February 08, 2010

Teddy Thompson
Upfront & Down Low
Verve Forecast/Universal

So Teddy Thompson goes country. Hardly surprising really, especially considering his voice and all round musical demeanour are as equally at home in the country arena, as they are in his usual terrain of sensitive song sensibility. These twelve tracks (thirteen if you include the one not listed on the sleeve), verify Thompson’s penchant for fine story telling, even if they have been written by an assortment of other artists.
With the exception of the self-penned, broodingly fantastic ‘Down Low’ (which, at just under six minutes, may be just a tad too long), all the songs on Upfront & Down Low are covers. In fact, the album as a whole comes across as a work of love and sparkling appreciation, especially given the line-up of top-notch musicians involved. For not only does Teddy’s father, Richard Thompson contribute some gossamer guitar (on three tracks), the album also includes occasional Tom Waits guitarist Marc Ribot, as well as fab singer-songstress Iris DeMent – whose ostensibly unique contribution to ‘My Heart Echoes,’ unsurprisingly ensures it as one of the album’s stand out tracks.
As such, the self-produced Upfront & Down Low is an altogether exquisite recording, which comes replete with a few hidden gems.
Both the opening track ‘Change of Heart’ and ‘The Worst Is Yet To Come’ exemplify Thompson’s aforementioned appreciation for the country genre, thus making them somewhat reminiscent of another interpretation of country songs – that of Elvis Costello’s Almost Blue. But where Costello’s offering was wrought with high-wire angst and anguish, these tracks are of a more delicate and wholesome persuasion. For instance, Richard Thompson’s inflective oeuvre, injects such tracks as the folk induced ‘Walking The Floor With You’ and rockabillyesque ‘You Finally Said Something Good,’ with a feeling of anticipation and authenticity. And if that weren’t enough, Marc Ribot’s tightly constructed guitar solo on ‘I’m Left, You’re Right, She’s Gone,’ lends Thompson’s vocal delivery with more country zap’n’twang than Dwight Yoakam at a Stetson convention.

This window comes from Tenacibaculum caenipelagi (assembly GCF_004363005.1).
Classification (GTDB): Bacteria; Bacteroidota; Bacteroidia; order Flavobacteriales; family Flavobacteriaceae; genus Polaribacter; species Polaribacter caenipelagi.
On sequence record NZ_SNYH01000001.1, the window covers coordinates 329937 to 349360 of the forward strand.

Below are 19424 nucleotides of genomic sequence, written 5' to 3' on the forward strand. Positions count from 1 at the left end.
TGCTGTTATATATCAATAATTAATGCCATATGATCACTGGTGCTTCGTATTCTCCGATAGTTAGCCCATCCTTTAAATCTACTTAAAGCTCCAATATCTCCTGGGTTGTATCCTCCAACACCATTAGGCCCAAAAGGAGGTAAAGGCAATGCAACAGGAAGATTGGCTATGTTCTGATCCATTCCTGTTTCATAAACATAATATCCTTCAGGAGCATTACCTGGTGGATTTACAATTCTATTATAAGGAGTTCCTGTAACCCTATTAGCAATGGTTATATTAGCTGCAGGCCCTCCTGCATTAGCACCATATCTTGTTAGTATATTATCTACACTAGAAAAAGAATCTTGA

But if it’s something of an audacious approach you’re after, then I’d have to recommend the album’s penultimate track ‘She Thinks I Still Care,’ wherein Robert Kirby’s pastel coloured string arrangement, is indeed most inspired. So full marks to he, as well as Teddy Thompson himself who on this track, sounds as if he’s been singing country for years - which he perhaps clandestinely has!
Simply drenched in country sentiment (‘’Just because - fill in with whatever gripe seems most appropriate - she thinks I still care’’), said song, along with much of Up Front & Down Lowsuggests to these ears at least, that country music could still be an important and genuine force to be reckoned with.

David Marx

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